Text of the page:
SLAC Library begins with the charge from SLAC's first Director, W.K.H. Panofsky, to actively and promptly acquire preprints in high energy physics, catalog preprints fully (and promptly), and include every author no matter how many there are. Library starts with several boxes of CERN reports donated by kindly physicists. (Actually SLAC was then only known as Project 'M', 'monster?')
Mme. Luisella Goldschmidt-Clermont, CERN's innovative preprint librarian (probably the first ever preprint librarian) is invited to spend a month helping us get started. Her astute advice and kind mentoring during the earliest years of the SLAC Library prove invaluable as we work to establish very strong manual systems for obtaining, cataloging, announcing, and discarding (when published) preprints.
Computers become more powerful and development begins at Stanford University of what eventually becomes the SPIRES DBMS with the SLAC Library as a primary test site.
The APS Division of Particles and Fields and the AEC sponsor community- wide distribution of SLAC's weekly list of new preprints, Preprints in Particles and Fields. (PPF) Hundreds of physicists pay an annual subscription fee to get PPF weekly by airmail. Those in faraway places often complain that they can't actually get copies of the preprints on the list or that they come very late (PPF continues hardcopy publication until Fall 1993.)
Dubious and hostile journal editors are mollified by a PPF section called Anti-preprints, which lists journal references for recently published preprints.
SLAC Library systematically looks for publication information for preprints, discards published preprints, annotates its card catalog with journal references.
We are told that full-text databases are just around the corner and that soon we will not need books.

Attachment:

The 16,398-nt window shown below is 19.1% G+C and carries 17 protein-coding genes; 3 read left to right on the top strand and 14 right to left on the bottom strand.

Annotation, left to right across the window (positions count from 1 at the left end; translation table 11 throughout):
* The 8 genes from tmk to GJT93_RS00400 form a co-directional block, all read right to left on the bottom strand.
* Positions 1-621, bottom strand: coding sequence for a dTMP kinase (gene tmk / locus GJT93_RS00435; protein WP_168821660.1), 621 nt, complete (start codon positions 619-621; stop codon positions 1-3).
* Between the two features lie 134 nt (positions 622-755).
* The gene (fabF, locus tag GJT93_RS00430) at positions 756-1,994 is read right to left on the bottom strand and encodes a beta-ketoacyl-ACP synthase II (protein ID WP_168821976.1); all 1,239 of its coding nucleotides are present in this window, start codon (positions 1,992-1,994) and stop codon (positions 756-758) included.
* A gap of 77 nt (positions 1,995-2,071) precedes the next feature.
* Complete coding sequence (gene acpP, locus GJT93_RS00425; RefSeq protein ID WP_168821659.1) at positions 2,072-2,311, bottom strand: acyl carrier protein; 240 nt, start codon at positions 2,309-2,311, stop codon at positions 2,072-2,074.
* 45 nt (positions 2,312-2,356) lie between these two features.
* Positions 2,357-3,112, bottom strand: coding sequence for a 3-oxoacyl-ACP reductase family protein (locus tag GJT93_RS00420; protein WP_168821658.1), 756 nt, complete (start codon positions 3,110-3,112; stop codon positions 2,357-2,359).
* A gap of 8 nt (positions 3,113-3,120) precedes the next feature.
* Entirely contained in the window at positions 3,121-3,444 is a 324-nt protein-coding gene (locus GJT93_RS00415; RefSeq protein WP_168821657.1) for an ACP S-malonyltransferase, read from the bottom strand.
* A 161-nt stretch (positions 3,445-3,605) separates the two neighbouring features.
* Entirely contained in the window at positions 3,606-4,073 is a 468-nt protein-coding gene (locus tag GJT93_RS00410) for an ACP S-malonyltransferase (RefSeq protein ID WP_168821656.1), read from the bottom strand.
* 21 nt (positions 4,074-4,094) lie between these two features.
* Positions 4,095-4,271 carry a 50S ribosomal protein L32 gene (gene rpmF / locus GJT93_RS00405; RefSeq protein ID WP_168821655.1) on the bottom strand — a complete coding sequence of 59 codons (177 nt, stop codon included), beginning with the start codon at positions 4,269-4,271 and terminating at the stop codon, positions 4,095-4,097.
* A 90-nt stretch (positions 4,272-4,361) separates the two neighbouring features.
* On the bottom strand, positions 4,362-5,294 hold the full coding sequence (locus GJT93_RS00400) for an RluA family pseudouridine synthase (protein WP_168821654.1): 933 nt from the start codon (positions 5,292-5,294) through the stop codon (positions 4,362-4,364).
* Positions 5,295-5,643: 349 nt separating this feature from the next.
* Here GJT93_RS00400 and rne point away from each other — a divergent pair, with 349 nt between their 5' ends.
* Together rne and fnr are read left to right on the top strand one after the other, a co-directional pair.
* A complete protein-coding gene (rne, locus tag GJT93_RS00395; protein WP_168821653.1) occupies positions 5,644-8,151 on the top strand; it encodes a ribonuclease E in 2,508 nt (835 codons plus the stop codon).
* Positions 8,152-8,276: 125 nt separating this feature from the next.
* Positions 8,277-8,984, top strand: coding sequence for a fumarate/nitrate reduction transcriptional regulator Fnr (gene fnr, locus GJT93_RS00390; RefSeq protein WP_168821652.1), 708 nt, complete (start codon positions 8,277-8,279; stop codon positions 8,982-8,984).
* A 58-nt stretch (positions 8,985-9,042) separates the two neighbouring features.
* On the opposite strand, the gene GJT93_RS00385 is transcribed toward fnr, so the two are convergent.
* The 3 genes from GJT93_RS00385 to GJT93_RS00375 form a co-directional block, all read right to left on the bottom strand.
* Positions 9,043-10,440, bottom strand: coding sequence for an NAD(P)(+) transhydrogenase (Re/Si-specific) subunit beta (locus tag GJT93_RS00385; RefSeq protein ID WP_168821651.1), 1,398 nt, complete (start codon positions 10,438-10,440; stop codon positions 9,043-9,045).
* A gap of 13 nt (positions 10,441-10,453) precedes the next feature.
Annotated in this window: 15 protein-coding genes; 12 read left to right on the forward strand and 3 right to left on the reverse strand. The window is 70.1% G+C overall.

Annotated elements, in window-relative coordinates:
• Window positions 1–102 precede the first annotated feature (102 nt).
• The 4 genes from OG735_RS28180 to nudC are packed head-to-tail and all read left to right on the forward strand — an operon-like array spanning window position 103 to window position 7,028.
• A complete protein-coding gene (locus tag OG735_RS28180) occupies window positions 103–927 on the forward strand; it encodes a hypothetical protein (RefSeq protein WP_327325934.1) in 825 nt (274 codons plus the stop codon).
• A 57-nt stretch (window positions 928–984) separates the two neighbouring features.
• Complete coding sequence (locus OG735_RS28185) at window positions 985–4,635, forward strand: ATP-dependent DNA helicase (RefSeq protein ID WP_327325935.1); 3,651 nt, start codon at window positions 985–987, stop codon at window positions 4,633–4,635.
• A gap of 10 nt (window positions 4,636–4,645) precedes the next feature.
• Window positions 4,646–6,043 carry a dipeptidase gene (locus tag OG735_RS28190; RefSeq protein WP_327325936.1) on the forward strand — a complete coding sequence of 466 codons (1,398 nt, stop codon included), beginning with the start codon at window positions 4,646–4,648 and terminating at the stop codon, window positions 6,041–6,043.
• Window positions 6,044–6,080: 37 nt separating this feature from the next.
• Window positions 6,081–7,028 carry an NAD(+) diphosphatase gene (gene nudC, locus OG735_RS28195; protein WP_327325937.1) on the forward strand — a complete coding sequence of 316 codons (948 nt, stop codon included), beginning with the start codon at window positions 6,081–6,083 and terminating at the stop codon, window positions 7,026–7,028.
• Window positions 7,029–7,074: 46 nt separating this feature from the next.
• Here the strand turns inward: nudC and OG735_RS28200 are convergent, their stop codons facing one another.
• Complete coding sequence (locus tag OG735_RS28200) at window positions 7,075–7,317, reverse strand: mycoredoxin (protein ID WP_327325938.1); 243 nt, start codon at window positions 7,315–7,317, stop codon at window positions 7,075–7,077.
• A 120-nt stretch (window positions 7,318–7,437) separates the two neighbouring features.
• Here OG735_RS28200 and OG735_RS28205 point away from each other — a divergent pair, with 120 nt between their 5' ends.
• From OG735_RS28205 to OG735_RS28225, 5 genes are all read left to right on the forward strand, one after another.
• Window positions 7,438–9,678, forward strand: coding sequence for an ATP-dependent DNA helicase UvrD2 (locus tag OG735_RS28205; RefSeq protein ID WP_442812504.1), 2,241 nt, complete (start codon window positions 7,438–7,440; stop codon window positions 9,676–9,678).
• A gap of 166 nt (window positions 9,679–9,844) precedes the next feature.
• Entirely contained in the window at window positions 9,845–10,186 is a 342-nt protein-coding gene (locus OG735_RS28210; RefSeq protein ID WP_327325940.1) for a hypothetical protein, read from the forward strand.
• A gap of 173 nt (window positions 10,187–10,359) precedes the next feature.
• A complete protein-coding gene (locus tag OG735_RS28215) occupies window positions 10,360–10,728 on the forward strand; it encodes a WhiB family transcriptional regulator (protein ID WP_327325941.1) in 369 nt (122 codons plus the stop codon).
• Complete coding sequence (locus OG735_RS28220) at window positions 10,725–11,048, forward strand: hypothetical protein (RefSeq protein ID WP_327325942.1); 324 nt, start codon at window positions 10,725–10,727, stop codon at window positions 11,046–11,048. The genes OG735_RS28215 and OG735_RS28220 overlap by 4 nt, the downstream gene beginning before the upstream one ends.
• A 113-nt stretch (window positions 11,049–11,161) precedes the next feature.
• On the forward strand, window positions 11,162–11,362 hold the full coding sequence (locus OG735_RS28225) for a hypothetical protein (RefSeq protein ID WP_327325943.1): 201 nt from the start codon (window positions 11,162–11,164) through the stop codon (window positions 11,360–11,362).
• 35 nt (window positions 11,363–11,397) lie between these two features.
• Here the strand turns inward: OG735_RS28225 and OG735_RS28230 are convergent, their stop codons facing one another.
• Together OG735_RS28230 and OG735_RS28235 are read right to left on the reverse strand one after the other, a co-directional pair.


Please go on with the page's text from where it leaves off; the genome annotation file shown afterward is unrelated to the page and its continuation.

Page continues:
The SPIRES-HEP (High-Energy-Physics) database begins. Best estimates predict a steady state not larger than 5000 bibliographic records.
SLAC now annotates the bibliographic records in the HEP database with publication information (as well as its card catalog) and continues to trash dead preprints.
The SLAC and DESY Libraries team up to jointly create the HEP database (a collaboration (which continues to this day). DESY contributes physicist- assigned TOPIC indexing and bibliographic records for articles which were never preprinted
An average of 70 preprints/week arrive in the SLAC Library.
Donald Knuth at Stanford publishes a description of his new text formatting system called TeX. It provides a way to get high quality mathematical text (including physics notation) using simple ASCII characters as input.
More and more physicists ask to continue their computer accounts when they leave SLAC so that they can consult SPIRES from their new home institutions.
An average of 97 preprints/week arrive in the SLAC Library
SLAC Library becomes first library at Stanford to throw out its card catalog.
Louise Addis of the SLAC Library and Prof. Edwin Parker of Stanford University share the Division Award of the Physics-Astronomy-Mathematics Div. of Special Libraries Association for development of the SPIRES-HEP database. This is the first time that an online database has been chosen as the basis for this award rather than a printed book.
SLAC computing moves to an IBM VM/CMS system which is hospitable to creation of 'servers.' George Crane of SLAC's Computing Group (working from an idea proposed by physicist, Paul Kunz) develops ''Remote SPIRES,'' and the QSPIRES server starts up on Bitnet.
Now it is possible to query the SPIRES-HEP database without actually having an account on the SLAC computer, by sending messages or e-mail to the QSPIRES server. At its peak, QSPIRES is responding to inquiries from 662 nodes in 44 countries and has almost 5000 registered non-SLAC users.'
An average of 116 preprints/week arrive in the SLAC Library.
In 1985, a total of 11,757 records are added to SPIRES-HEP (includes preprints, reports, unpreprinted journal articles, theses, etc.). The database now has grown to over 141,000 records.
Everyone is talking about the 'paperless' office as they acquire new higher speed printers..